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Dec. 15, 2011, 10 a.m.

From Nieman Reports: Politico’s experiments with quick-turn ebooks

“The digital book project is a way of ensuring that these tips and anecdotes and character insights don’t get pushed aside, and instead are developed and given to readers in a format that puts them in the best light.”

Editor’s Note: Our sister publication Nieman Reports is out with their Winter 2011 issue,”Writing the Book,” which focuses on the new relationships between journalism and the evolving book publishing industry. Over the next few days, we’ll highlight a few stories from the issue — but go read the whole thing. In this piece, Politico’ editor-in-chief John Harris writes about his news organization’s experiments with political ebooks.

As a once and I hope future author, I’ll confess that in certain moods a bleak scenario can cross my mind. Just my luck, and that of other journalists of my generation, that a good nearly six-century run in the publishing business might be about to perish — the victim of changes in technology and audience tastes — at the very moment we are ready to write.

These fears — like many anxieties that people comfortable with familiar paths hold about disruptive technologies — may prove overwrought. With luck, one hopes, in retrospect they will even come to seem ridiculous.

And yet there is no denying that the digital era has not on balance been a friend to long-form narrative. The historic shift has weakened daily newspapers, imperiled some fine magazines, and seems likely to be in the early stages of launching a similar upheaval in the book publishing industry. It is not just business models that are changing. The proliferation of information — abetted by the omnipresence of devices to carry that information to us at all times and in all settings — at times seems to be affecting the very nature of the human mind and its capacity for the sustained concentration that lengthy articles and books demand. One friend adapts with a self-imposed rule about paragraphs in the modern age: Never longer than can appear in a single BlackBerry screen. Months of enterprise reporting may never find an audience unless it can be cleverly reduced to 140 characters on Twitter in the hope of going viral.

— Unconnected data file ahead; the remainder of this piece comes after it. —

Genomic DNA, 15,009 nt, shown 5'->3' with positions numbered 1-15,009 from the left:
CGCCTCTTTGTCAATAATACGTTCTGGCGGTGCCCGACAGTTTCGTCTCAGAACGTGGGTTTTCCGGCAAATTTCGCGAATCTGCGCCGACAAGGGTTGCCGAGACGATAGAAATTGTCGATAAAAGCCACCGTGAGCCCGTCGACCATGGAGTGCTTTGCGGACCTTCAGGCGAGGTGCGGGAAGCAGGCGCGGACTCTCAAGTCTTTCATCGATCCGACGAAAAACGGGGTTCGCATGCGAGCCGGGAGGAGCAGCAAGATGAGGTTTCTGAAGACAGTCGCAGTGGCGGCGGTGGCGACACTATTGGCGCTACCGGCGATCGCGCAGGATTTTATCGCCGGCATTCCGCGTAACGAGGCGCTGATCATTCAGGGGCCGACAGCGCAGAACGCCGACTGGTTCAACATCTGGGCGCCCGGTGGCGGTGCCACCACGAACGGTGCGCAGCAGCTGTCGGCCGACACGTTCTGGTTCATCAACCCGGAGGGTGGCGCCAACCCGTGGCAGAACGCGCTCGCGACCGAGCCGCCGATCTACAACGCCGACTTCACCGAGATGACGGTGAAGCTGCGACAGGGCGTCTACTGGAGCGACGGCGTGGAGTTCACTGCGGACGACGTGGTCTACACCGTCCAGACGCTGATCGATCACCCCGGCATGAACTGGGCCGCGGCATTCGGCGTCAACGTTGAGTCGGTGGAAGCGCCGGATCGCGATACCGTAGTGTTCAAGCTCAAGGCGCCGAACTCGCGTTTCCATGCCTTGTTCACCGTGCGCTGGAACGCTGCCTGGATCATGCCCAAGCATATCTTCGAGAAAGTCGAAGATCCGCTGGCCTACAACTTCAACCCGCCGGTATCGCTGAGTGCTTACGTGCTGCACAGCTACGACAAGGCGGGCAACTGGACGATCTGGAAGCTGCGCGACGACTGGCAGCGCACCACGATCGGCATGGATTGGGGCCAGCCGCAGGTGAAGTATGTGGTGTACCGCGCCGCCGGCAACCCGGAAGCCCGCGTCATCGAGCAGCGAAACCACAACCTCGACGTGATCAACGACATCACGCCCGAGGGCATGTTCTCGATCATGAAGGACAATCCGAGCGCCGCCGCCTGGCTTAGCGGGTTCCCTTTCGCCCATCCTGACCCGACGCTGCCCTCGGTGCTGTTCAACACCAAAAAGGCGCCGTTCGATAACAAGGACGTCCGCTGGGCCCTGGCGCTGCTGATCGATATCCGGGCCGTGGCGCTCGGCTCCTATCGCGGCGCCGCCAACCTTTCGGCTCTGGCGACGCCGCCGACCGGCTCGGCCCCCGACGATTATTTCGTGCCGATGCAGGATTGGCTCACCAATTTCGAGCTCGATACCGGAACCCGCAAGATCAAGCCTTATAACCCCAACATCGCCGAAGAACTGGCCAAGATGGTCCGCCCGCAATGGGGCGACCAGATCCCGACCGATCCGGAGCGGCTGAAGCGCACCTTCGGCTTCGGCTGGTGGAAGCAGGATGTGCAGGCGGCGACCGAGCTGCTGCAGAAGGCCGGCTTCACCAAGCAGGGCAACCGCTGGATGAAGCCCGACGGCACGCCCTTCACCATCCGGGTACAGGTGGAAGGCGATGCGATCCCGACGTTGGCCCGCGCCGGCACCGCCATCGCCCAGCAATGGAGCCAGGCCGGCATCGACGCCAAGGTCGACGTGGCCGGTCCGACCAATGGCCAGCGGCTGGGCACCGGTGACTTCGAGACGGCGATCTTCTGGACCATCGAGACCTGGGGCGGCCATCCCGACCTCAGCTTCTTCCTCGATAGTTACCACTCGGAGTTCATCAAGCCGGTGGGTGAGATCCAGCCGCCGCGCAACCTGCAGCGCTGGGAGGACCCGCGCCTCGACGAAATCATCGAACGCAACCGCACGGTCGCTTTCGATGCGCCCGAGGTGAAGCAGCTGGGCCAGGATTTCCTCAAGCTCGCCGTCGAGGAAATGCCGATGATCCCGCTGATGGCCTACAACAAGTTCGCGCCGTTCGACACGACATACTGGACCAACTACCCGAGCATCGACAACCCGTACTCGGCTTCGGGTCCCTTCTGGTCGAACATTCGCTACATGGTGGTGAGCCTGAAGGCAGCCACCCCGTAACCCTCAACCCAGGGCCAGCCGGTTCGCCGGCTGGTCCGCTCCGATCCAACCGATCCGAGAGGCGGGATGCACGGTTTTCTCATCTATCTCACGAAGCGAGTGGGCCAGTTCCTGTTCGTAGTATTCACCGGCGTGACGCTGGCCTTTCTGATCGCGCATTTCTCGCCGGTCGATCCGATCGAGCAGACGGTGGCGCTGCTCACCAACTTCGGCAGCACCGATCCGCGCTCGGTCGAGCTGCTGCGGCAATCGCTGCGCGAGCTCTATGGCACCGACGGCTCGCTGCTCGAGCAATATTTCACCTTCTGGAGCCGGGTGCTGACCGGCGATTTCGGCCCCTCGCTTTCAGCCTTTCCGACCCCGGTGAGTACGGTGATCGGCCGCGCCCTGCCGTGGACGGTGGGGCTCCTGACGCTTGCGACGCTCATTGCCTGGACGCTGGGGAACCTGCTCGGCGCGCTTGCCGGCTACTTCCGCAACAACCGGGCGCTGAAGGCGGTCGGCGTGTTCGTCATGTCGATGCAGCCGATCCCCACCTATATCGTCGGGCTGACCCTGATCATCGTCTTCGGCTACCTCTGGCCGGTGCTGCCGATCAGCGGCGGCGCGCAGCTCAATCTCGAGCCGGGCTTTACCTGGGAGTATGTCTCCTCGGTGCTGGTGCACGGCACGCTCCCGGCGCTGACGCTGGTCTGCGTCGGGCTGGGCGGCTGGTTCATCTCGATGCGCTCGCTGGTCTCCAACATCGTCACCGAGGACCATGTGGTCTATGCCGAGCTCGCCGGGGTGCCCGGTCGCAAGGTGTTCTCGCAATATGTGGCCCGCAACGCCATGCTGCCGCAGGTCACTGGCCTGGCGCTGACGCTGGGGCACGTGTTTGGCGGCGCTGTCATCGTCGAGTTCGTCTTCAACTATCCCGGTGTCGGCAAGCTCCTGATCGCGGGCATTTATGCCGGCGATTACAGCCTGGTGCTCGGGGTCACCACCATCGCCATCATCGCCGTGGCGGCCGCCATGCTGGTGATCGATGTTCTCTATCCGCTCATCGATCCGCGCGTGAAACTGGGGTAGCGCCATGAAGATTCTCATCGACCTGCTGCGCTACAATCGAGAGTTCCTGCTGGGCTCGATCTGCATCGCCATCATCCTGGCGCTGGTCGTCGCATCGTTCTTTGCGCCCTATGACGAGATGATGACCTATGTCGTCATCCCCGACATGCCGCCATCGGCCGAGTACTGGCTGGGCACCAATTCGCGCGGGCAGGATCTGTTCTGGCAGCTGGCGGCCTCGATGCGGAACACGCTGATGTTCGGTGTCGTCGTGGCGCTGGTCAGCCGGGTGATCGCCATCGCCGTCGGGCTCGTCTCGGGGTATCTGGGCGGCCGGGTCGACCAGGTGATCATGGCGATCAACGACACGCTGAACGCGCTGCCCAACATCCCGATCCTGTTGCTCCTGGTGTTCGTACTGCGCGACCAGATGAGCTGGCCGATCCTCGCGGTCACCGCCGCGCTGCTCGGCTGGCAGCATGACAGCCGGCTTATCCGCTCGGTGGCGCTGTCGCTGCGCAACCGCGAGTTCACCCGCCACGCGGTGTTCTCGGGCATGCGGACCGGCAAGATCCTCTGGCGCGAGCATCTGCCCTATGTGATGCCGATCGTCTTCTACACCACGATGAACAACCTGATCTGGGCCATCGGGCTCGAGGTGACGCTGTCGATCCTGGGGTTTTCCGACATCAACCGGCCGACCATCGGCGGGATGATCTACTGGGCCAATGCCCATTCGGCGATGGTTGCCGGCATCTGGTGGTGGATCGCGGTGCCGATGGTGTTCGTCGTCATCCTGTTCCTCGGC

Now I am starting to sound like something I and my colleagues at Politico have vowed not to be — pessimists. As journalists, the group of us who joined five years ago to start a publication devoted to national politics and the workings of Washington made a very purposeful decision that we would not live our journalism careers in a defensive crouch, besieged by unwanted change, longing nostalgically for some rapidly receding golden age. To the contrary, Politico has found editorial and business success by embracing technological change and trying vigorously to dominate a niche: content aimed at people who share our intense, even obsessive, interest in politics. Optimism is partly a matter of willpower, but it is partly a rational response to a media marketplace that by our estimate has opened plentiful new opportunities even as it has narrowed others.

Keep reading at Nieman Reports »

POSTED     Dec. 15, 2011, 10 a.m.
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